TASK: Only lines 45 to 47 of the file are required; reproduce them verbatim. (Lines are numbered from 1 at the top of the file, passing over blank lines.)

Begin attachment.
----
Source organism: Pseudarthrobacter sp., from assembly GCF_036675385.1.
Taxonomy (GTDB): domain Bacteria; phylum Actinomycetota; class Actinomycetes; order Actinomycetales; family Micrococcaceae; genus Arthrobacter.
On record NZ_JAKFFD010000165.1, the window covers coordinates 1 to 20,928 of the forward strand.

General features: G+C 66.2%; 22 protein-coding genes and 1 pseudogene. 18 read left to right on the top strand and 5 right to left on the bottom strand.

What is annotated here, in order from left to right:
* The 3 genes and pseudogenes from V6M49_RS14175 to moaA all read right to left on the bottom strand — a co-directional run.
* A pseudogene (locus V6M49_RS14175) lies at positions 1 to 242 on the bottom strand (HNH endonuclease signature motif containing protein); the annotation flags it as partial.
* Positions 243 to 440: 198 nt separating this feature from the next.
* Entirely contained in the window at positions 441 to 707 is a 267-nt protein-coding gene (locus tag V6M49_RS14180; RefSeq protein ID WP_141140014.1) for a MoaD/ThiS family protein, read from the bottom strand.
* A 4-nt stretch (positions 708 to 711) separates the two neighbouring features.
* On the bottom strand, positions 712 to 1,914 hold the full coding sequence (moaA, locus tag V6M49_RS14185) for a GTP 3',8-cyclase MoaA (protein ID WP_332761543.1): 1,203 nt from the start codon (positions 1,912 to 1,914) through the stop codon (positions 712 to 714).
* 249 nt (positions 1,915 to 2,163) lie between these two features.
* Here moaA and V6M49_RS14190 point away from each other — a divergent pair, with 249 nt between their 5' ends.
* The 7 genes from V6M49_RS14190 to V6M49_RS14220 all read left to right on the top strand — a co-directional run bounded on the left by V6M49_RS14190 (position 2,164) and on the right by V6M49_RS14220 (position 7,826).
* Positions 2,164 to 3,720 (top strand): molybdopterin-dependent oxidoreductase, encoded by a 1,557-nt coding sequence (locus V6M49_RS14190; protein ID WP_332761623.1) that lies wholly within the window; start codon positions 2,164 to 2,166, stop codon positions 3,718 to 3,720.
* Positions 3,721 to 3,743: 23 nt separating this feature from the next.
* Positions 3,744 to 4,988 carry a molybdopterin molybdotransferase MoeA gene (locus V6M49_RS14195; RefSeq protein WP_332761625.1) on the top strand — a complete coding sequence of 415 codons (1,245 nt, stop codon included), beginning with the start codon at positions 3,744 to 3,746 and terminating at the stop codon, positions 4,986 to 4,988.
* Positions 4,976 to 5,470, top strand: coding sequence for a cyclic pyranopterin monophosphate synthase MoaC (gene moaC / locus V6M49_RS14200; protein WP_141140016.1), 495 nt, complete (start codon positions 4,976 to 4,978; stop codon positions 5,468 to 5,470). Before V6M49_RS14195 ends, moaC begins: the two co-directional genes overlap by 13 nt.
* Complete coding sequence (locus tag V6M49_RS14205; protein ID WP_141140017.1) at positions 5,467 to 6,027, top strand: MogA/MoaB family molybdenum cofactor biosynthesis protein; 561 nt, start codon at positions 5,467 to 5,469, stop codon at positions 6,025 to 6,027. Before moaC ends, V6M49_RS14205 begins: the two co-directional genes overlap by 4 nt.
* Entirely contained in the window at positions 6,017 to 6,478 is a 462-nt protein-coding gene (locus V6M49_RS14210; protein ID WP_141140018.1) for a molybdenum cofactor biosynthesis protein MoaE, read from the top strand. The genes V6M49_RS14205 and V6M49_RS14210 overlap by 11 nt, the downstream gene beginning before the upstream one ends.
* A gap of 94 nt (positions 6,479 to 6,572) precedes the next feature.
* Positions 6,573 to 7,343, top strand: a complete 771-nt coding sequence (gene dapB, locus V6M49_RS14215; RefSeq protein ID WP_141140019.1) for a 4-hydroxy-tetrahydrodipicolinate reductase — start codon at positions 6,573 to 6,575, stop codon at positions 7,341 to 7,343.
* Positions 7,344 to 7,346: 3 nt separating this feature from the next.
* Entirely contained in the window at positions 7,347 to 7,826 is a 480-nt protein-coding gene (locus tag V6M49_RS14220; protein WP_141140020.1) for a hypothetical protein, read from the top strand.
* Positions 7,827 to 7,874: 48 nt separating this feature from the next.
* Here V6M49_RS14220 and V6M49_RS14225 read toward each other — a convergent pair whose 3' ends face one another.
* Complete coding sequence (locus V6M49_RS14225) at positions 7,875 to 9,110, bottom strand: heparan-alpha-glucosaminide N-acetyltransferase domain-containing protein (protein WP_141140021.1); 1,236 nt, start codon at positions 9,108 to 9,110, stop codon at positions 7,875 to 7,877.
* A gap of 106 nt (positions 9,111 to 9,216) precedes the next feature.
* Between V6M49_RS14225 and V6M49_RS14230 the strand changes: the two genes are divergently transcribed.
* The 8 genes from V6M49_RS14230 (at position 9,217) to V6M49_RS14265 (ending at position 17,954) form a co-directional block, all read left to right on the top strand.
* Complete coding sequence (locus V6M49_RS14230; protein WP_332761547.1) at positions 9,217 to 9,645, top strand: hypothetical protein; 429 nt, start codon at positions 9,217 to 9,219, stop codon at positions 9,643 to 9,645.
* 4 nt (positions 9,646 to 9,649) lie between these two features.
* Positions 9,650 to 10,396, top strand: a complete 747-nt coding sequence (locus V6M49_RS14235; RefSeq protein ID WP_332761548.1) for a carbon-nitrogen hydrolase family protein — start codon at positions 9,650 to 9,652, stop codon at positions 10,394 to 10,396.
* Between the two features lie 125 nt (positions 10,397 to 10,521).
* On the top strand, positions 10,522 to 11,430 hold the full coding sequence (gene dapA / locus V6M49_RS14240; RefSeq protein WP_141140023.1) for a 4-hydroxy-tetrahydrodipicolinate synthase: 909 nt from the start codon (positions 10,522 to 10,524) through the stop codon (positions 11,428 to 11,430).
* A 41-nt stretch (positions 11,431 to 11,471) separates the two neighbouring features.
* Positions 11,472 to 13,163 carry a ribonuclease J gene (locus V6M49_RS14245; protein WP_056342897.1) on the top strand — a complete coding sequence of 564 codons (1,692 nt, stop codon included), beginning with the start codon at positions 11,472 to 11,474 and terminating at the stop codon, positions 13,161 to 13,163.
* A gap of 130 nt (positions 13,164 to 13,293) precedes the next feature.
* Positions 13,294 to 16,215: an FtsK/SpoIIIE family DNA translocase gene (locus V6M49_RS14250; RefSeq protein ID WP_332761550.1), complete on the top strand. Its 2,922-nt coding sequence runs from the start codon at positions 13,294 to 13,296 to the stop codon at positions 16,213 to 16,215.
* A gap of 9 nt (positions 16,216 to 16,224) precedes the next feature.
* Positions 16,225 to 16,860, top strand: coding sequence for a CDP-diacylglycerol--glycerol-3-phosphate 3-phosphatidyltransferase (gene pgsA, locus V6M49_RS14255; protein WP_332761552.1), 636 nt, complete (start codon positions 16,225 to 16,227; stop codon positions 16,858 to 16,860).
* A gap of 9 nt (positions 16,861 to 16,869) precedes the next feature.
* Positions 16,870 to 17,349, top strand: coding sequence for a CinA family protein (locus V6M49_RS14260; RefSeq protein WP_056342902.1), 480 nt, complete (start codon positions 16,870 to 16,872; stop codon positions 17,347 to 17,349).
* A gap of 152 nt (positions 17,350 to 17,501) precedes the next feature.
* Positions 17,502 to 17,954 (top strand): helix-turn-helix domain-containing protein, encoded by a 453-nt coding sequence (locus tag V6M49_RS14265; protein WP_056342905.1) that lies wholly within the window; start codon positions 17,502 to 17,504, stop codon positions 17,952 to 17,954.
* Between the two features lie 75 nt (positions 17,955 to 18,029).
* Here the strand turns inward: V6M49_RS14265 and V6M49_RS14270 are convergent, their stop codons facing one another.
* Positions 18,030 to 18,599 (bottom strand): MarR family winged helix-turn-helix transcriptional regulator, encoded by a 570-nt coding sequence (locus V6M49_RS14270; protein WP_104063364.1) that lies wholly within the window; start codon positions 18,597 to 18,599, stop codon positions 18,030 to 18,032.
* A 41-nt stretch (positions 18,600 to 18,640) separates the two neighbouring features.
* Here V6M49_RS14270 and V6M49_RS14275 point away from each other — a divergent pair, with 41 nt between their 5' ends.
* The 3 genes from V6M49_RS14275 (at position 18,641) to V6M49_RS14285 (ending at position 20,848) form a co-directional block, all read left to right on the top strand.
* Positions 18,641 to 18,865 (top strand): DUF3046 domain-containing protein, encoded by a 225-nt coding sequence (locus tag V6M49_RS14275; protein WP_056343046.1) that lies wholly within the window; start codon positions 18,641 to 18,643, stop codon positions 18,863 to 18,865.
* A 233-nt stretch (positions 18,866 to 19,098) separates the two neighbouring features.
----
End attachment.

* Positions 17,502 to 17,954 (top strand): helix-turn-helix domain-containing protein, encoded by a 453-nt coding sequence (locus tag V6M49_RS14265; protein WP_056342905.1) that lies wholly within the window; start codon positions 17,502 to 17,504, stop codon positions 17,952 to 17,954.
* Between the two features lie 75 nt (positions 17,955 to 18,029).
* Here the strand turns inward: V6M49_RS14265 and V6M49_RS14270 are convergent, their stop codons facing one another.